Hebephrenia: What is it? Symptoms, Causes, Risk Factors, Diagnosis, Treatment and Complications

It is a subtype of schizophrenia, although it is not recognized in the latest version of the Diagnostic and Statistical Manual of mental disorders.

Disorganized schizophrenia is also known as hebephrenia or hebephrenic schizophrenia .

It is recognized only in the 10th revision of the International Statistical Classification of Diseases and Related Health Problems (ICD-10).

Disorganized schizophrenia is one of the five subtypes of schizophrenia. It is characterized by disorganized behavior and speech and includes disturbance in emotional expression.

Hallucinations and delusions are less pronounced with disorganized schizophrenia, although there is evidence that these symptoms occur.

Hebephrenia is believed to be an extreme expression of the disorganized syndrome that has been formulated as one aspect of a three-factor model of symptoms in schizophrenia.

The other factors being the distortion of reality (involving delusions and hallucinations) and psychomotor poverty (lack of speech, lack of spontaneous movement and various aspects of blunting of emotion).

Fast facts on hebephrenia

Here are some key points about disorganized schizophrenia. Schizophrenia is a serious, lifelong mental disorder that can involve disorganized and illogical thinking and behavior.

Disorganized schizophrenia, or hebephrenia, used to be a subtype, but since 2013, it has been listed under the heading ‘schizophrenia’. Treatment is available, and if a person sticks to it, it can enable them to cope with everyday life.

Complications of schizophrenia can be serious, but the support of family and friends can help a person avoid some of these.

Presentation of hebephrenia

The condition is also known as hebephrenia, named for the Greek term “adolescence” – ἥβη (hḗbē), and possibly the ancient Greek goddess of youth, Hebe, daughter of Hera. The term refers to the ostensibly more prominent appearance of the disorder in people at puberty.

Characteristics highlighted in this form are disorganized behavior and speech, which includes relaxed associations and schizophasia (“word salad”) and flat or inappropriate affect. Also, psychiatrists must rule out any possible signs of catatonic schizophrenia.

The most prominent features of disorganized schizophrenia are not delusions and hallucinations, as they are found in paranoid schizophrenia, although fragmentary, unsystematized, and often hypochondriacal delusions and hallucinations may be present.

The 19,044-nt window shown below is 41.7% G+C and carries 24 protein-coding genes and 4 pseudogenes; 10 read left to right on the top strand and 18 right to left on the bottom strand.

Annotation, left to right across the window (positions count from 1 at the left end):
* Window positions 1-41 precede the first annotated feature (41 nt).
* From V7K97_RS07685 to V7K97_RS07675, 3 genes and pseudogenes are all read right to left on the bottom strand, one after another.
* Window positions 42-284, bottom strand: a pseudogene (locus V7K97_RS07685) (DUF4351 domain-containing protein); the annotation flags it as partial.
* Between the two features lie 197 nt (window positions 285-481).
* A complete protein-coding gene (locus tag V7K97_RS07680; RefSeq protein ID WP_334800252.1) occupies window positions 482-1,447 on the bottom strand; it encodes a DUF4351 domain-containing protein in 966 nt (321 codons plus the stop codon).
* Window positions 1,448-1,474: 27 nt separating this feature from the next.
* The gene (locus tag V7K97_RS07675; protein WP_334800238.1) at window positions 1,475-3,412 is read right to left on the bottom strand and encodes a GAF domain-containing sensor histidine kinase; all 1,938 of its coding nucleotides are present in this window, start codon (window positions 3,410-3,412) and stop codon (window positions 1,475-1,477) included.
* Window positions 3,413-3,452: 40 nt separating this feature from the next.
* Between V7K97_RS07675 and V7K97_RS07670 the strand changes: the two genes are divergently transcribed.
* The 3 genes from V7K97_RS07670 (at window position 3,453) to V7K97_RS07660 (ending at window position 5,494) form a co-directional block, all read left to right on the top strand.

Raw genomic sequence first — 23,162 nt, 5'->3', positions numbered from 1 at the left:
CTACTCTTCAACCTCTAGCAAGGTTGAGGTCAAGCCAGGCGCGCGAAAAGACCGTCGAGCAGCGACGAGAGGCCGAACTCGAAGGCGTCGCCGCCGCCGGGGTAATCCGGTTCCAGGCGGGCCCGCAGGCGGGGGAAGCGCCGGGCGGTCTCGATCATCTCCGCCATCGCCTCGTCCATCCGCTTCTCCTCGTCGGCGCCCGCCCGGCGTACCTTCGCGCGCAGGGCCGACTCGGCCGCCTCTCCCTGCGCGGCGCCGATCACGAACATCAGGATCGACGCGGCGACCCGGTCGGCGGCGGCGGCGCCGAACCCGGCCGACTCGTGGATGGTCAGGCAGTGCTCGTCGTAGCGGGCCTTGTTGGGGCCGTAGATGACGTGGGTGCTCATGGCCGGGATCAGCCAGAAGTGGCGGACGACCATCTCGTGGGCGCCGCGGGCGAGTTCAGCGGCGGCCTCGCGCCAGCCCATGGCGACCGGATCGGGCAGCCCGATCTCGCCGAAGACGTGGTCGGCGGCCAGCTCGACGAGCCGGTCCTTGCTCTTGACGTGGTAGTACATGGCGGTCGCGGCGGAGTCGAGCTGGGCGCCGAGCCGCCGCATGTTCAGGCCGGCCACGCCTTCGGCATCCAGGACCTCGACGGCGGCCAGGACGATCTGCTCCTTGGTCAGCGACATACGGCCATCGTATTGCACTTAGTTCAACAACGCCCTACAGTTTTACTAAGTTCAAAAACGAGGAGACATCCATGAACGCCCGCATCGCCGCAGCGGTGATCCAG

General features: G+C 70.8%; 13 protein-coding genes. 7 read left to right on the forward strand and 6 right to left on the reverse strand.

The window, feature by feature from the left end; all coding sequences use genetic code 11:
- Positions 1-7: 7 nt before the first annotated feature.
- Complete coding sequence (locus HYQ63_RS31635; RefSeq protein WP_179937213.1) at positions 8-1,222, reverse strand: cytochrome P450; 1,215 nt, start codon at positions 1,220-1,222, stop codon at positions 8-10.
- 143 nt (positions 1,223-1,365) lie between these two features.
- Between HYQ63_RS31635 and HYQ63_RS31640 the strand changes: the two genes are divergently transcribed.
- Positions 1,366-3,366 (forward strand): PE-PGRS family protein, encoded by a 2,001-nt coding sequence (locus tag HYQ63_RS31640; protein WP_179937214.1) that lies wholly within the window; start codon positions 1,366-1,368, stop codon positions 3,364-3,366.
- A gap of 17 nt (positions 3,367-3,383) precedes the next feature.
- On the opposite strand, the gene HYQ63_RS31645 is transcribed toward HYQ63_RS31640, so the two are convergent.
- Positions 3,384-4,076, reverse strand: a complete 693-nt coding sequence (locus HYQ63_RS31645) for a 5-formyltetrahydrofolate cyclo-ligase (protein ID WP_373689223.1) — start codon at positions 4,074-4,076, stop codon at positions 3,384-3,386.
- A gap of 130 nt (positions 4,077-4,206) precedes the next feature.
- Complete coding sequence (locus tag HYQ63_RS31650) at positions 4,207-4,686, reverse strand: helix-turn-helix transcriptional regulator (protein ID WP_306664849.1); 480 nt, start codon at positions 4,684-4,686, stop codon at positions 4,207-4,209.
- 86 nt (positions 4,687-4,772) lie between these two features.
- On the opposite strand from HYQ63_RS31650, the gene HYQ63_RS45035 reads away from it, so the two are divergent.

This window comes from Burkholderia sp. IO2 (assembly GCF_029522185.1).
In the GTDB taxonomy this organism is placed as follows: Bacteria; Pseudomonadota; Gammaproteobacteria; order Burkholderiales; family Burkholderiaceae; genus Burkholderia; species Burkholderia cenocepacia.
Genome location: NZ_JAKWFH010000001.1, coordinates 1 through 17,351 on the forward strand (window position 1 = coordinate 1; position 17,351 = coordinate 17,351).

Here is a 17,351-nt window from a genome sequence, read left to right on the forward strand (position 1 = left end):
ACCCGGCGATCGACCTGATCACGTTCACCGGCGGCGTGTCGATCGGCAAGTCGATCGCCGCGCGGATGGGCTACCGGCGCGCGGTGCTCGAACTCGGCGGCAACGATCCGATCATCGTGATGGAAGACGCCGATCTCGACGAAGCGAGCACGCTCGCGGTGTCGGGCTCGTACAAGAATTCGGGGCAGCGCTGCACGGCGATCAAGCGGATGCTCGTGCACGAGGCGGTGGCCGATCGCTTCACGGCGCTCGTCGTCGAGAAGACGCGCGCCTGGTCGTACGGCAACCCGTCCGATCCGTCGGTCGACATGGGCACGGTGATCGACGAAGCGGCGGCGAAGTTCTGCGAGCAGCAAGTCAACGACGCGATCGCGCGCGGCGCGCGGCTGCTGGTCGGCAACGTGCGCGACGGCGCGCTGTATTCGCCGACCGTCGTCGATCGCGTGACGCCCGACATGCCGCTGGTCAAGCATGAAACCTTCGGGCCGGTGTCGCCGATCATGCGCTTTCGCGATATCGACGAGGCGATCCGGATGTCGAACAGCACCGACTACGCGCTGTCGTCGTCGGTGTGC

A person with disorganized schizophrenia may also experience disorganized behavior, which can affect their ability to carry out daily activities such as showering or eating.

The emotional responses of such people often seem strange or inappropriate. Inappropriate facial responses can be common, and the behavior is sometimes described as “silly,” such as inappropriate laughter.

Sometimes, there is a complete lack of emotion, including anhedonia (lack of pleasure) and apathy (lack of motivation). Some of these features are also present in other types of schizophrenia, but are more prominent in disorganized schizophrenia.

Symptoms of Hebephrenia

Disorganized schizophrenia or hebephrenia is one of the five subtypes of schizophrenia. It is characterized by disorganized behavior and speech and includes disturbance in emotional expression.

Signs of schizophrenia are classified into the following categories of key symptoms of all psychotic disorders:

Delusions : the patient has false beliefs of persecution, guilt or greatness. It is not uncommon for people with schizophrenia to describe plots against them or to believe that they have extraordinary powers and gifts. Some patients may hide to protect themselves from an imaginary pursuer.

Hallucinations : They involve seeing, feeling, tasting, or smelling things that are not there. Hearing voices is the most common hallucination.

Hallucinations and delusions are less pronounced with disorganized schizophrenia, although there is evidence that these symptoms occur.

disorganized speech

Schizophrenia can make it difficult for people to concentrate and maintain a train of thought, which manifests itself in the way they speak.

People with disorganized speech may speak incoherently, answer questions with unrelated answers, say illogical things, or change the subject frequently. Disorganized speech signs imply the following:

  • Loose associations, fast switching between topics without connections between topics.
  • Perseverance, repeating the same things over and over.
  • Made up words that only have meaning to the speaker.
  • Use of rhyming words without meaning.

When cognitive disorganization is severe, it can be almost impossible to understand what the person is saying.

The patient cannot form coherent or logical thoughts, and this is represented by disorganized speech. During a conversation, the person will not be able to stick to the topic. They will jump from topic to topic. In severe cases, speech may be perceived by others as incomprehensible unintelligible.

Disorganized behavior